On Corporate Slavery: 'To Be the Best Employee, I Gave Up Boundaries'
Three months after what he described as a sobering interview about how his corporate job was consuming his entire personality, John* finally resigned. It's the second job he quit at 23, barely two years after he graduated from college and entered the workforce at the height of the pandemic.
On his first job as a graphic designer, he lasted 11 months before deciding he was done being their grossly underpaid, one-man creative agency. "Real" marketing work was what he ought to do, he figured, but when he finally landed the role in one of the country's top telcos, he again found himself in the same ordeal—doing too much for a company that cared too little about him.
"Of course, napaisip din ako, 'bakit ba resign din ako nang resign sa work?'," John recalled thinking it may be a me-problem, that he may just be too thin-skinned to be pursuing jobs people have worked longer for. Turning to friends who have long been in corporate, he was told that it was only "natural" for someone his age to hop jobs, because as dozens of think-pieces online have pointed out: "You Don't Need To Have It All Figured Out In Your 20s".
This, he said, was agreeable, but he also knows it wasn't just poor life choices that led him there. Around the world, people have been rethinking and quitting their jobs in a phenomenon that has been dubbed the "Great Resignation."
Lesson 1: Plan out your career
"Nu'ng iniisip ko talaga siya, narealize ko 'yung effect ng pandemic on my career," John says, recalling how he faced the dilemma most people who had their first jobs in 2020 went through: void of the climactic ending that typically defines the end of one's college years, there was that overwhelming pressure to find yourself a job as the country was in its deepest recession post-war.
"There really weren't many secure jobs around. So at the time, I thought I needed to grab the nearest opportunity I could hold onto," John says, noting that anyone who has ever been in that position shouldn't beat themself up for merely doing what they can to survive. But having learned it the hard way, he says if one has the space to really think it through, "Alamin mo talaga ano 'yung papasukin mong work—if you have the skills set or potential for it, and if they’re gonna offer you something back in terms of learnings."
Weeks ago, John turned down a job offer that he got conveniently at the time he just turned in his resignation. "I figured it was not the right decision. I don't want my next job to again be a filler, na papasukan ko lang to help me find the next job. Gusto ko, kahit papano, matatagalan ko talaga 'yung next job ko kasi it fulfills me, at the very least," he said.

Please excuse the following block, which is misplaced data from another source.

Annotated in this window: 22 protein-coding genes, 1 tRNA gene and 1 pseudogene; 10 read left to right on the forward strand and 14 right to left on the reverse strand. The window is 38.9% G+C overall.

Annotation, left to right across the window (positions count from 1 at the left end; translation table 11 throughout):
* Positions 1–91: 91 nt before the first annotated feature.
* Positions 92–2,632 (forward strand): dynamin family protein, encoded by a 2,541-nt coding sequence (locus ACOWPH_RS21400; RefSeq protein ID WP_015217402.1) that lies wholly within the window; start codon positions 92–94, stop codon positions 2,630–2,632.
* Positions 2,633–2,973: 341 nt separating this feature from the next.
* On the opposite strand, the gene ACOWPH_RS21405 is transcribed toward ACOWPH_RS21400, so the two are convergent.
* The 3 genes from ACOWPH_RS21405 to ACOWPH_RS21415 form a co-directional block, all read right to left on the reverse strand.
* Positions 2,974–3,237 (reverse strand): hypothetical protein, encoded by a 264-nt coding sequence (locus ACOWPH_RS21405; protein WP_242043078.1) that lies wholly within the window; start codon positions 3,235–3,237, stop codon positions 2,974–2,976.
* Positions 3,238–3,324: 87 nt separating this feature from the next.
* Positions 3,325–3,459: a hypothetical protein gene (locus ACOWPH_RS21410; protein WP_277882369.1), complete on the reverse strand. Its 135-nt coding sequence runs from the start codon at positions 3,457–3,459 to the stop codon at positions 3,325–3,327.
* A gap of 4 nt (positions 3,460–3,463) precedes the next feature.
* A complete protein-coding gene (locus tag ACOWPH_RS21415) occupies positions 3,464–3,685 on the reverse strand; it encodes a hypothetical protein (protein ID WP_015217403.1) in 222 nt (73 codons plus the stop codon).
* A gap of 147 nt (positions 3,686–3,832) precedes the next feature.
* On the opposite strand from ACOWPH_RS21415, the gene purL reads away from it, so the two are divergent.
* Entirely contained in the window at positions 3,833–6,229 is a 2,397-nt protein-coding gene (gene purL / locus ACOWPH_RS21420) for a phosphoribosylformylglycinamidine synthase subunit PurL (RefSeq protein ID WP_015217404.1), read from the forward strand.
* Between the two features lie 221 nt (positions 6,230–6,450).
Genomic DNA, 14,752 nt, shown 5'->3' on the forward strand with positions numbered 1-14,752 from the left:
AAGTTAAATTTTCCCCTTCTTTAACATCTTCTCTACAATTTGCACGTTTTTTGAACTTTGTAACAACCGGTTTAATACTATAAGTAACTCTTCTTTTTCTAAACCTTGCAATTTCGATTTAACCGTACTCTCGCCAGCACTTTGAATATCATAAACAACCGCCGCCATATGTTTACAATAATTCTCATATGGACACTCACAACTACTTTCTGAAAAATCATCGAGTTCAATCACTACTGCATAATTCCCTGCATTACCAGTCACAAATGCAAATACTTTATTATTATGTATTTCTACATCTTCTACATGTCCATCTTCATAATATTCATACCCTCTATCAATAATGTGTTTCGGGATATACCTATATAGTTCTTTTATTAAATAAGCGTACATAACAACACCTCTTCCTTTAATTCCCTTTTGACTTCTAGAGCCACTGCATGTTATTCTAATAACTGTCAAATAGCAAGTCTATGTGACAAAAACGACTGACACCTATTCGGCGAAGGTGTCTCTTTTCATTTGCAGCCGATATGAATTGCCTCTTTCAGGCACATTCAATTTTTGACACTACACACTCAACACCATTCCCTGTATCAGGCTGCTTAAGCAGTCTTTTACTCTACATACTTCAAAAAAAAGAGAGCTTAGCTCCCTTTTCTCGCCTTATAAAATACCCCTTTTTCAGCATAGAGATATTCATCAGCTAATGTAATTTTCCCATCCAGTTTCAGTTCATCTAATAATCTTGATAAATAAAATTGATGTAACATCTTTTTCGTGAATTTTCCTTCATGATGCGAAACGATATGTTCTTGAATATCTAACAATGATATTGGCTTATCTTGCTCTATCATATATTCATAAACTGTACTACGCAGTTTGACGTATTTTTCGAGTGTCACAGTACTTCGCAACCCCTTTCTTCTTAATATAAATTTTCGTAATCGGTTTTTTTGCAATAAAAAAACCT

Lesson 2: A 'good enough' workplace will do
Someone who "thrives in fast-paced, high-pressure environments" has become a staple qualification in job listings of big companies. As much as this is an invitation for those who are up for a challenge in their work, perhaps, it should also serve as a warning—on how much of your life you will be forced to give up in exchange for that shiny title.
"These employers, they don’t really know the full extent of what you can do until you show them. Once ipakita mo na for this amount, grabe 'yung kaya mong gawin, they tend to exploit that," he said, noting that there's nothing wrong with going the extra mile when it comes to work, as long as one is paid fairly and their personal boundaries respected.
"Especially now, during the pandemic, wala talagang alam sa boundaries 'yung most companies, and they need to be called out for that," he said, recalling that for this very reason, he ended up hating what he thought was his "dream job". "Before I resigned, I really told my boss na I would have loved this job if it wasn’t too much."
In the two companies he worked for, John wasn't a "direct hire"—the first employed him on freelancer terms, giving him none of the standard benefits for tenured employees; while the second, through a manpower agency that companies like to use to cut down costs.
"In the end, hindi ko na rin talaga kinaya yung mental torture nu'ng realization na, I wasn’t being treated rightly by a company na I was helping grow. In my next job, ipaglalaban ko na talaga 'yung what’s right, what's 'good enough' for me, even if it's not the best. Andami nang nakuha sakin ng kapitalismo so kahit man lang 'yun, maibigay sa'kin," he said.
Lesson 3: There is more to life than work
At the core of the consciousness of the workforce in many capitalistic societies is the idea of "meaningful work"—that one must strive to find a means to living that also makes them feel alive. But in a country with a social safety net like ours, this is hardly the case for many.
Corporate life isn't really for him, John has figured, but is it for anyone? The labor market isn't structured to assist everyone in their meaning-making. Society has long recognized this as a problem, and thus, it should know better than continue to put the burden on individuals. But for now, it pays to shift one's mindset to help weather the arduous laboring that comes with having to fix a broken system.
For John, the goal isn't really to "do what you love and you’ll never work a day in your life”, as the popular saying goes; nor does he plan on amassing wealth, but just enough of it so he could do the things that really make life worth living.
"Kaya naman ako naghahanap ng work-life balance kasi I want to be given that space and time to figure out who I want to be outside of work. Ayokong umabot sa time na one day magising nalang ako and naubos ko na pala 'yung 20s ko just being this corporate slave," he said.
"I'm really coming into terms with the fact na my job doesn't define my worth as a human being. What I really want is to do something other than just working to survive because I know, life is so much more than that," he added.